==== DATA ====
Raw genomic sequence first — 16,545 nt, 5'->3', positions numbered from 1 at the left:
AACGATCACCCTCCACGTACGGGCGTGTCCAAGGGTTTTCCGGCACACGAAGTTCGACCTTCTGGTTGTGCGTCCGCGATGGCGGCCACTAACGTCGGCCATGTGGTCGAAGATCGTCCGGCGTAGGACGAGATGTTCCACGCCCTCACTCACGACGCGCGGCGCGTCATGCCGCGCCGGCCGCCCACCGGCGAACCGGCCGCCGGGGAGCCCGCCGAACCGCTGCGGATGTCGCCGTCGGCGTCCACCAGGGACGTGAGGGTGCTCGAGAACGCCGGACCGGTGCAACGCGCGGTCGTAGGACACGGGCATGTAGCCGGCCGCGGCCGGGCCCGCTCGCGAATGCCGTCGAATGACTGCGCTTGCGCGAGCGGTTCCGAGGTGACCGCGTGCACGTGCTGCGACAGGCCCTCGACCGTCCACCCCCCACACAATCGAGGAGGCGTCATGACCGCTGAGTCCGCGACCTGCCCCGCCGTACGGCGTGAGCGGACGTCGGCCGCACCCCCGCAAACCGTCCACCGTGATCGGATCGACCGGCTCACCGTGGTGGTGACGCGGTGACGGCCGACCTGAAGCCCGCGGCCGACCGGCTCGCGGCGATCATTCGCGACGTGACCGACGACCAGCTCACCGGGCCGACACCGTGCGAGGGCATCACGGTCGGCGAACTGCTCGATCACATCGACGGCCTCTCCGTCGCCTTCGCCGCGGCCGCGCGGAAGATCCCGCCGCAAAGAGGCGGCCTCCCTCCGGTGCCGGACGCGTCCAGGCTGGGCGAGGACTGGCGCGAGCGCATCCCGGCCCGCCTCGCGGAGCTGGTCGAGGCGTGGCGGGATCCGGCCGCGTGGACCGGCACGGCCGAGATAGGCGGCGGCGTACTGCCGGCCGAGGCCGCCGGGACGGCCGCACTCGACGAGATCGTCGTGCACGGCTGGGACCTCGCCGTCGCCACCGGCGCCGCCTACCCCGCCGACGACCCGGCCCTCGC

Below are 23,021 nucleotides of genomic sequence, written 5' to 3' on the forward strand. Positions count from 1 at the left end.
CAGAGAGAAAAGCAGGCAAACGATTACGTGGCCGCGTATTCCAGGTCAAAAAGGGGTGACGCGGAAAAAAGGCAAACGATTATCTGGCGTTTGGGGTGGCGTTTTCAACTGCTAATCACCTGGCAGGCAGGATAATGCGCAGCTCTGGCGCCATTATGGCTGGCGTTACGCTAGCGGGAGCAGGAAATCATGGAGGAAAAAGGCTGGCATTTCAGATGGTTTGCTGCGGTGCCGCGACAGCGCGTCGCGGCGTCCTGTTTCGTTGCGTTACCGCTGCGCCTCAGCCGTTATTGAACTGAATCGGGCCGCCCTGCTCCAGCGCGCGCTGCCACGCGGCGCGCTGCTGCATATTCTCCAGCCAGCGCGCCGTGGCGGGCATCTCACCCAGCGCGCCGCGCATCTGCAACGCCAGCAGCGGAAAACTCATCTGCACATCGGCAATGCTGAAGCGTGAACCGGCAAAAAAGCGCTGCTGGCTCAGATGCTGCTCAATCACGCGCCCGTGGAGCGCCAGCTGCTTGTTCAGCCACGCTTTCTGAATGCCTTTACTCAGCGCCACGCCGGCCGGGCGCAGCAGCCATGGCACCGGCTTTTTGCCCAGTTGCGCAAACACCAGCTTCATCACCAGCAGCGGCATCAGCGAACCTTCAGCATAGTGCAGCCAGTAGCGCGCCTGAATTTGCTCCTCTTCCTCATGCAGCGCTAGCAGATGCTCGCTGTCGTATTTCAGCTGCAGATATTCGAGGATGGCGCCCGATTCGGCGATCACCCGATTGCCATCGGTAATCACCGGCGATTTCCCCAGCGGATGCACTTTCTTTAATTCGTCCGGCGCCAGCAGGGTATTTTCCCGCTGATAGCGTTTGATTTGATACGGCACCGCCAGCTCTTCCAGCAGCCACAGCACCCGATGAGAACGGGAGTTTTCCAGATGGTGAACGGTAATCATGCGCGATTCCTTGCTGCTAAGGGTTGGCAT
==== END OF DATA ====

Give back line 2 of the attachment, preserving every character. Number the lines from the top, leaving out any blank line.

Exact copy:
AACGATCACCCTCCACGTACGGGCGTGTCCAAGGGTTTTCCGGCACACGAAGTTCGACCTTCTGGTTGTGCGTCCGCGATGGCGGCCACTAACGTCGGCCATGTGGTCGAAGATCGTCCGGCGTAGGACGAGATGTTCCACGCCCTCACTCACGACGCGCGGCGCGTCATGCCGCGCCGGCCGCCCACCGGCGAACCGGCCGCCGGGGAGCCCGCCGAACCGCTGCGGATGTCGCCGTCGGCGTCCACCAGGGACGTGAGGGTGCTCGAGAACGCCGGACCGGTGCAACGCGCGGTCGTAGGACACGGGCATGTAGCCGGCCGCGGCCGGGCCCGCTCGCGAATGCCGTCGAATGACTGCGCTTGCGCGAGCGGTTCCGAGGTGACCGCGTGCACGTGCTGCGACAGGCCCTCGACCGTCCACCCCCCACACAATCGAGGAGGCGTCATGACCGCTGAGTCCGCGACCTGCCCCGCCGTACGGCGTGAGCGGACGTCGGCCGCACCCCCGCAAACCGTCCACCGTGATCGGATCGACCGGCTCACCGTGGTGGTGACGCGGTGACGGCCGACCTGAAGCCCGCGGCCGACCGGCTCGCGGCGATCATTCGCGACGTGACCGACGACCAGCTCACCGGGCCGACACCGTGCGAGGGCATCACGGTCGGCGAACTGCTCGATCACATCGACGGCCTCTCCGTCGCCTTCGCCGCGGCCGCGCGGAAGATCCCGCCGCAAAGAGGCGGCCTCCCTCCGGTGCCGGACGCGTCCAGGCTGGGCGAGGACTGGCGCGAGCGCATCCCGGCCCGCCTCGCGGAGCTGGTCGAGGCGTGGCGGGATCCGGCCGCGTGGACCGGCACGGCCGAGATAGGCGGCGGCGTACTGCCGGCCGAGGCCGCCGGGACGGCCGCACTCGACGAGATCGTCGTGCACGGCTGGGACCTCGCCGTCGCCACCGGCGCCGCCTACCCCGCCGACGACCCGGCCCTCGC